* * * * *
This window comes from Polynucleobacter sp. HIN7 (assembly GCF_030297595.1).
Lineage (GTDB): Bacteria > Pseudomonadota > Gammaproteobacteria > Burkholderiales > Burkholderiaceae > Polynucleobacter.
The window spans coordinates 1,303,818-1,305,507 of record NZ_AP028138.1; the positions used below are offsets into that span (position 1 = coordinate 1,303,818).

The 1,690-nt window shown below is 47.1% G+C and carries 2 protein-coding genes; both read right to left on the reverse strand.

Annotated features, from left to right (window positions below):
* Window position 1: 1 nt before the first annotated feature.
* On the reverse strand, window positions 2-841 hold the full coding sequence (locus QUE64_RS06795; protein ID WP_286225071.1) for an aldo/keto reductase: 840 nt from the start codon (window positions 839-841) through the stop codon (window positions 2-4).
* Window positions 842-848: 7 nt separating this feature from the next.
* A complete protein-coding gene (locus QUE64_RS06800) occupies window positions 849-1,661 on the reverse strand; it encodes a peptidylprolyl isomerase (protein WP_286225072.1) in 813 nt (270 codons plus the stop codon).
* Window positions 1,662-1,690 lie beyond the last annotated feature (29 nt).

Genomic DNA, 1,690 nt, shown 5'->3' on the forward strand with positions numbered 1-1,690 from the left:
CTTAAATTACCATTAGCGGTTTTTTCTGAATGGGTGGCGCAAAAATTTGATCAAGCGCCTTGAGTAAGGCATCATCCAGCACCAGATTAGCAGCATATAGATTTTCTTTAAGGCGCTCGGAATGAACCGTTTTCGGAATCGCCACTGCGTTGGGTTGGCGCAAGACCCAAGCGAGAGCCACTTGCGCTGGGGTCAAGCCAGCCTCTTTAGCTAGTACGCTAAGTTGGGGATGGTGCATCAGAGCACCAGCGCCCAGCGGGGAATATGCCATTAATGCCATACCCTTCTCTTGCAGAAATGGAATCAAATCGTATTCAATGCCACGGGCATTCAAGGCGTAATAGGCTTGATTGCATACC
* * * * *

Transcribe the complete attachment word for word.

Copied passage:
This window comes from Polynucleobacter sp. HIN7 (assembly GCF_030297595.1).
Lineage (GTDB): Bacteria > Pseudomonadota > Gammaproteobacteria > Burkholderiales > Burkholderiaceae > Polynucleobacter.
The window spans coordinates 1,303,818-1,305,507 of record NZ_AP028138.1; the positions used below are offsets into that span (position 1 = coordinate 1,303,818).

The 1,690-nt window shown below is 47.1% G+C and carries 2 protein-coding genes; both read right to left on the reverse strand.

Annotated features, from left to right (window positions below):
* Window position 1: 1 nt before the first annotated feature.
* On the reverse strand, window positions 2-841 hold the full coding sequence (locus QUE64_RS06795; protein ID WP_286225071.1) for an aldo/keto reductase: 840 nt from the start codon (window positions 839-841) through the stop codon (window positions 2-4).
* Window positions 842-848: 7 nt separating this feature from the next.
* A complete protein-coding gene (locus QUE64_RS06800) occupies window positions 849-1,661 on the reverse strand; it encodes a peptidylprolyl isomerase (protein WP_286225072.1) in 813 nt (270 codons plus the stop codon).
* Window positions 1,662-1,690 lie beyond the last annotated feature (29 nt).

Genomic DNA, 1,690 nt, shown 5'->3' on the forward strand with positions numbered 1-1,690 from the left:
CTTAAATTACCATTAGCGGTTTTTTCTGAATGGGTGGCGCAAAAATTTGATCAAGCGCCTTGAGTAAGGCATCATCCAGCACCAGATTAGCAGCATATAGATTTTCTTTAAGGCGCTCGGAATGAACCGTTTTCGGAATCGCCACTGCGTTGGGTTGGCGCAAGACCCAAGCGAGAGCCACTTGCGCTGGGGTCAAGCCAGCCTCTTTAGCTAGTACGCTAAGTTGGGGATGGTGCATCAGAGCACCAGCGCCCAGCGGGGAATATGCCATTAATGCCATACCCTTCTCTTGCAGAAATGGAATCAAATCGTATTCAATGCCACGGGCATTCAAGGCGTAATAGGCTTGATTGCATACC